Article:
​The challenges of importing and exporting after Brexit

​The challenges of importing and exporting after Brexit

Posted by The Wares Team on 1st Jun 2021

Brexit has created a number of challenges for businesses working in export and import to and from Europe. With Britain's exit from the free trade area, new regulations and paperwork have been implemented, causing significant delays at customs and extra costs in the form of tariffs. So what's the situation now for businesses who have previously been involved in this type of business with European customers and suppliers?


The changes brought about by Brexit

In the first quarter of post-Brexit trade between the UK and the EU, exporting activity to the EU had dropped by a huge 18%. What's more, import activity was down by 21% compared to the final quarter of 2020 before Britain exited Europe. These official figures from government sources show how difficult the transition period has been for businesses, which have had to deal with long queues at customs, onerous paperwork, and often crippling administrative bureaucracy which has led to many businesses considering an alternative future in other markets.

The sectors that were hardest hit include food and drink. There were even scenes of chaos in the fishing industry after France entered into a fishing dispute over challenged waters and fishing terms after Brexit, and Boris Johnson was forced to deploy naval vessels to ensure British fishing vessels could still operate.

The results of this chaos are still only just becoming clear as official quarterly figures begin to be published. For example, for the first time, non-EU imports outstripped EU imports in March, after Britain signed up to over 20 new trade deals with other global trading partners, often on similar terms that were enjoyed when the country was part of Europe.

Many businesses fear that the situation in Europe may never actually fully resolve, with the Brexit Minister, Lord Frost, recently admitting that things may never fully go back to normal, even if both sides adopted a heavily pragmatic approach to free trade. Checks at the Northern Ireland border are also causing more significant difficulties than the government expected and this issue is expected to persist for some time. Some recent reports suggest that backlogs are beginning to clear, but the true 'business as usual' picture remains muddy.

Of course, the challenges with Brexit have been made all the more difficult with the past year of Covid restrictions and lockdowns and the fact that many businesses have been heavily affected on both fronts - the challenges of Covid trading and the difficulties of Brexit. Throw in other unexpected issues such as fuel pipeline disruptions in the US, submerged super-cargo ships in the Suez Canal, and a global backlog of shipping generally due to container access limitations and port unloading delays and there really has been a perfect storm for British importers and exporters to deal with!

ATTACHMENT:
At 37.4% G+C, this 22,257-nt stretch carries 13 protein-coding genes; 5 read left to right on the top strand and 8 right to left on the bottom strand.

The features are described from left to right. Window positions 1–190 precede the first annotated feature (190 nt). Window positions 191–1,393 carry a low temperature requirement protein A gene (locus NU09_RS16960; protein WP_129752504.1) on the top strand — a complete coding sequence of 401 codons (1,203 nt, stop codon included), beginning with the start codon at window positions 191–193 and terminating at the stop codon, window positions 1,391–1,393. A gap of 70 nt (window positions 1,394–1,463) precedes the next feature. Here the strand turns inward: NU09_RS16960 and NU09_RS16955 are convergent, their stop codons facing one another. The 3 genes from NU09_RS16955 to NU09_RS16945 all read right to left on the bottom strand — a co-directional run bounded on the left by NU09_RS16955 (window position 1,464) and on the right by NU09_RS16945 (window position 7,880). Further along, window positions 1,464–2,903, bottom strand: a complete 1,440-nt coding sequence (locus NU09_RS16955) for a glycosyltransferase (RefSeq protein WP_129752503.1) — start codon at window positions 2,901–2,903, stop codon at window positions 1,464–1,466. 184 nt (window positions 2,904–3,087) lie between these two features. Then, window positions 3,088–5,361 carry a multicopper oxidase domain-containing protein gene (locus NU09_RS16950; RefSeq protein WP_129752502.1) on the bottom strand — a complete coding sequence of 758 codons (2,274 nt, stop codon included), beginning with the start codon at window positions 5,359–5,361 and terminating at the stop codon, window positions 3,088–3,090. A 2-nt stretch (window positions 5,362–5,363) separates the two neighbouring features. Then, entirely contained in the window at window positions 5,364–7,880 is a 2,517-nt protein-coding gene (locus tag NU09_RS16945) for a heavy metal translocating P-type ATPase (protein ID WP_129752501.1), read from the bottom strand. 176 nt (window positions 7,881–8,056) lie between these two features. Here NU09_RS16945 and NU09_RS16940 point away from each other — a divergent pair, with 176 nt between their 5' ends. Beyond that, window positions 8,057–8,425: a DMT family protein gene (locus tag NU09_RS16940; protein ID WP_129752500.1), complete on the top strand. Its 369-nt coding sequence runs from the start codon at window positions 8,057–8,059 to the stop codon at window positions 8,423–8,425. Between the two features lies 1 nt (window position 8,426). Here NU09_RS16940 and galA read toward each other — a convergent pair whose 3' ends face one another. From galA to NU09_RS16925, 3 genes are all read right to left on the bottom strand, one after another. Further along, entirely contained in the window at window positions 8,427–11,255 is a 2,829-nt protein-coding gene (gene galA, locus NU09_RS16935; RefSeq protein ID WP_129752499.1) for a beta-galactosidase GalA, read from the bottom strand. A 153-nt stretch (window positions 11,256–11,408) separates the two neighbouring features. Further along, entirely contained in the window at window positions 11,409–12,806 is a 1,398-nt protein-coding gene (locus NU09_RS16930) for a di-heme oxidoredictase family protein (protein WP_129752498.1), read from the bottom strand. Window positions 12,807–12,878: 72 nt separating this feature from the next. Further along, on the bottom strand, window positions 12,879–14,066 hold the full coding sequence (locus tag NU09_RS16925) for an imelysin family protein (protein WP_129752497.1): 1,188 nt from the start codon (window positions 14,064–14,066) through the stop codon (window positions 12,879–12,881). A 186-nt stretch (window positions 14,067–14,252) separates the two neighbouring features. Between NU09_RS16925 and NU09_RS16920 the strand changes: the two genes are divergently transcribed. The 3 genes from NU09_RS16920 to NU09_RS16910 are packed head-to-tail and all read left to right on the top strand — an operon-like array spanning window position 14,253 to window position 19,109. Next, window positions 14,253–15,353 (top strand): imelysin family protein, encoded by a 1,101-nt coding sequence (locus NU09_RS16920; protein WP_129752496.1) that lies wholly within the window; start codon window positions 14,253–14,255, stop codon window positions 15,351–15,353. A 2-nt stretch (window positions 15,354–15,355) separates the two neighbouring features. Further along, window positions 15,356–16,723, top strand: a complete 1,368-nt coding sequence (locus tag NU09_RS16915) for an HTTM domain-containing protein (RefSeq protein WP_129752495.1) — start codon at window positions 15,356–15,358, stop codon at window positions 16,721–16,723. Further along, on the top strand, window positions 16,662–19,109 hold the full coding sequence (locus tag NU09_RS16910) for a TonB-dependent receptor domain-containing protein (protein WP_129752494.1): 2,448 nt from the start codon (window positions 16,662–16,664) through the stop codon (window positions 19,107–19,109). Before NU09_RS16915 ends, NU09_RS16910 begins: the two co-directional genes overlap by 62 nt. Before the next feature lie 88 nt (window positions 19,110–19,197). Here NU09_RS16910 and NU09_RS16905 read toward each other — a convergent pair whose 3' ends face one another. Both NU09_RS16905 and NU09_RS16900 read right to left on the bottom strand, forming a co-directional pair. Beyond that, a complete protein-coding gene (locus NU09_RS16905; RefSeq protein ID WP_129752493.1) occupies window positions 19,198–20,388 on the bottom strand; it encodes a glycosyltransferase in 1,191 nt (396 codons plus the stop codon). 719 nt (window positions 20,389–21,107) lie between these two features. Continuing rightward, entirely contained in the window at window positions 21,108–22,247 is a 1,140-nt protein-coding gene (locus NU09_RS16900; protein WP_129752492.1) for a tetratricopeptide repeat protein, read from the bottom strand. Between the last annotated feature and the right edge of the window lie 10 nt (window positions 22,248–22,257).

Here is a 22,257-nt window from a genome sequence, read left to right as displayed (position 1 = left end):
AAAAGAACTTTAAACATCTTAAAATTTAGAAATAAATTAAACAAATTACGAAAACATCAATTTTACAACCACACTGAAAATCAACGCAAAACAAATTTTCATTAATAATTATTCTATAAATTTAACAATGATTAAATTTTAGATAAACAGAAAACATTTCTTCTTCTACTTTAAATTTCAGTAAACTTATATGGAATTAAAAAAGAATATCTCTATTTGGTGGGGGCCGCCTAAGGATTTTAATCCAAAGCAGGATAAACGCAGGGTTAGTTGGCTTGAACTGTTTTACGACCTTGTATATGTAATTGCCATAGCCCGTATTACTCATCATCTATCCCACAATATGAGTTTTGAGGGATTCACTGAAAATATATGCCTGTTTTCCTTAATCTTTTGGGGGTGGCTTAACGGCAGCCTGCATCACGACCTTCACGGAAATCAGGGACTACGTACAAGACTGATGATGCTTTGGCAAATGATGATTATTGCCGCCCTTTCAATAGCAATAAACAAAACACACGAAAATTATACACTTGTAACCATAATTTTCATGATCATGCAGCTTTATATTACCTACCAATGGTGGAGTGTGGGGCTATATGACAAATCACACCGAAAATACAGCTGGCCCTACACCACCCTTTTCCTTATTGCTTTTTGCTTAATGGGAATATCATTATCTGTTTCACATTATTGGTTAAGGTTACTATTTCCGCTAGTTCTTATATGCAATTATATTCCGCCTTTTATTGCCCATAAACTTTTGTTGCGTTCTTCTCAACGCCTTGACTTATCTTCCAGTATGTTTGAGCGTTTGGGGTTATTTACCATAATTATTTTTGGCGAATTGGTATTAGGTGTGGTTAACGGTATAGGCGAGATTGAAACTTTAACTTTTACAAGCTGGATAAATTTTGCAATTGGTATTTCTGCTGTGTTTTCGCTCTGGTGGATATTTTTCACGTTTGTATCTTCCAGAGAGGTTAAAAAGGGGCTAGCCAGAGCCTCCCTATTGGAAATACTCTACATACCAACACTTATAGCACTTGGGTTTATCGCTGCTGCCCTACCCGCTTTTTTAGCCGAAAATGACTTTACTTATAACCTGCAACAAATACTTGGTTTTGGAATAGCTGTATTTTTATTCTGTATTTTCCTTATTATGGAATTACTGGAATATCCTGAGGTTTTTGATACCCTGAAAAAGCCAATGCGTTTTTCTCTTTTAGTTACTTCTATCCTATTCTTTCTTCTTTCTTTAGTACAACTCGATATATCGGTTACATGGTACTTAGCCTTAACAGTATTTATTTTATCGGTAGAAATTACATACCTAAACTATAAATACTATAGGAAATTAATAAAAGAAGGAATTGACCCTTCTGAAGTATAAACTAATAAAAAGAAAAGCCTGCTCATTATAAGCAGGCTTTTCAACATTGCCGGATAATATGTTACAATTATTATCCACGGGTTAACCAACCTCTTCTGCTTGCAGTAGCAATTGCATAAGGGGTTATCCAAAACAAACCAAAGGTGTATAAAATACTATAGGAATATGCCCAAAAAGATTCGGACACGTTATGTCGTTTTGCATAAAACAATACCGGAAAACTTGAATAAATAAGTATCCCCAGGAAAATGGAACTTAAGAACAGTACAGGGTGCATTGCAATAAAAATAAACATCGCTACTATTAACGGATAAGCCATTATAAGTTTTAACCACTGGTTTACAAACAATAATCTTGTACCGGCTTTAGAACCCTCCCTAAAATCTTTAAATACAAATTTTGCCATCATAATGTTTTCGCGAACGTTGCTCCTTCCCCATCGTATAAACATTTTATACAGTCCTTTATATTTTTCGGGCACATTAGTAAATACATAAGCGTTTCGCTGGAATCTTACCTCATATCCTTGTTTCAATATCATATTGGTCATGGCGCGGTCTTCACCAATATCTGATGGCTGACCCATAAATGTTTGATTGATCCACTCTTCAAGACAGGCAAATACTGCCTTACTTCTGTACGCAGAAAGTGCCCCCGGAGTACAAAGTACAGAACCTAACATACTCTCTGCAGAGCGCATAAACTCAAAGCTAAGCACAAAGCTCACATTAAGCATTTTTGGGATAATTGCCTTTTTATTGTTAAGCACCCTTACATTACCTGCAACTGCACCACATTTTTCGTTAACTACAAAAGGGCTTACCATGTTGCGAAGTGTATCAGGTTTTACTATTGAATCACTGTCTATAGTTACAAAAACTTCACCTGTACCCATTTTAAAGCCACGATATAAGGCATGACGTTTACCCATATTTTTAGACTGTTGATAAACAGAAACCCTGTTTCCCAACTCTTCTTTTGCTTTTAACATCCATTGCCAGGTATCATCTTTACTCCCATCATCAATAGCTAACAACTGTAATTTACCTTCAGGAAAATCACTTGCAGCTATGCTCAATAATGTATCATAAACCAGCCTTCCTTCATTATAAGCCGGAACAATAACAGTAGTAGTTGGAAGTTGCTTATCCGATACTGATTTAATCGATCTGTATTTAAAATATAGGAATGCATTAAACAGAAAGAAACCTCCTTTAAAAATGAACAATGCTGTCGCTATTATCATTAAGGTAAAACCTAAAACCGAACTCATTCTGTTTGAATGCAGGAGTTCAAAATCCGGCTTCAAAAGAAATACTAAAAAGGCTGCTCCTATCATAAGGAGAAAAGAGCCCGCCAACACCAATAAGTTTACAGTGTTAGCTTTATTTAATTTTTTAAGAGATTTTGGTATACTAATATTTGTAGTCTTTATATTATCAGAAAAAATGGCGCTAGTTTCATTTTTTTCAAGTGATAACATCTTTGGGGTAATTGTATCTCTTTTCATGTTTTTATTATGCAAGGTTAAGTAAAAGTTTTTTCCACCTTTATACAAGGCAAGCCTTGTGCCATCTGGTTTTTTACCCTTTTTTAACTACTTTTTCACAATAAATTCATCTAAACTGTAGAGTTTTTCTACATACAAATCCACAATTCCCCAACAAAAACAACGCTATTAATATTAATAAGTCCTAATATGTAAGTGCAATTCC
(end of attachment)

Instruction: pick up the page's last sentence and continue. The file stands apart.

Certainly, many businesses have said that they are struggling with the current situation and the delays at European customs as long forms have needed to be filled in, onerous checks completed and delays sometimes rendering shipments of fresh food, drink, flowers, and other perishables unsaleable.

Customers have also complained that new taxes are being applied on orders of products from EU countries (and vice versa) which removes the cost benefits of shopping online. This is because taxes levied between the UK and Europe are now the same as would be applied to any other country out of the EU trading with the region.

The hope now is that the British government and the EU can work together to create practical, beneficial solutions that help both economies to trade as freely as possible. The politics of the situation have meant that Brexit has become a zero-sum game for some who were reluctant to ever countenance the UK leaving Europe. But the hope is that the majority of policymakers and influencers are now keen to make positive progress for everyone.

A possible solution?

At Wares of Knutsford, we know that a number of our customers are involved in importing glass jars and importing glass bottles. For this reason, we are now delighted to be able to offer even more competitive costs on our glassware lines, with pallet orders available for even lower costs. This is because we have moved to bigger facilities that allow us to stock far greater volumes of stock on our own premises - allowing us to then pass on cost savings to our customers.

If your business imports glass products - perhaps for reselling, for using in a services business or for filling with products, we can offer an alternative and save you time and money when compared to importing glass bottles from Europe. Buy from Wares of Knutsford and you will avoid all of the costs and administrative delays that come with importing glass jars.

You will enjoy competitive prices and equally low rates on rapid delivery from another proud British business. What's more, our customer service is excellent and we only stock the highest quality products for reliable resale. Please browse our stocks online today and contact our team with any queries that you might have.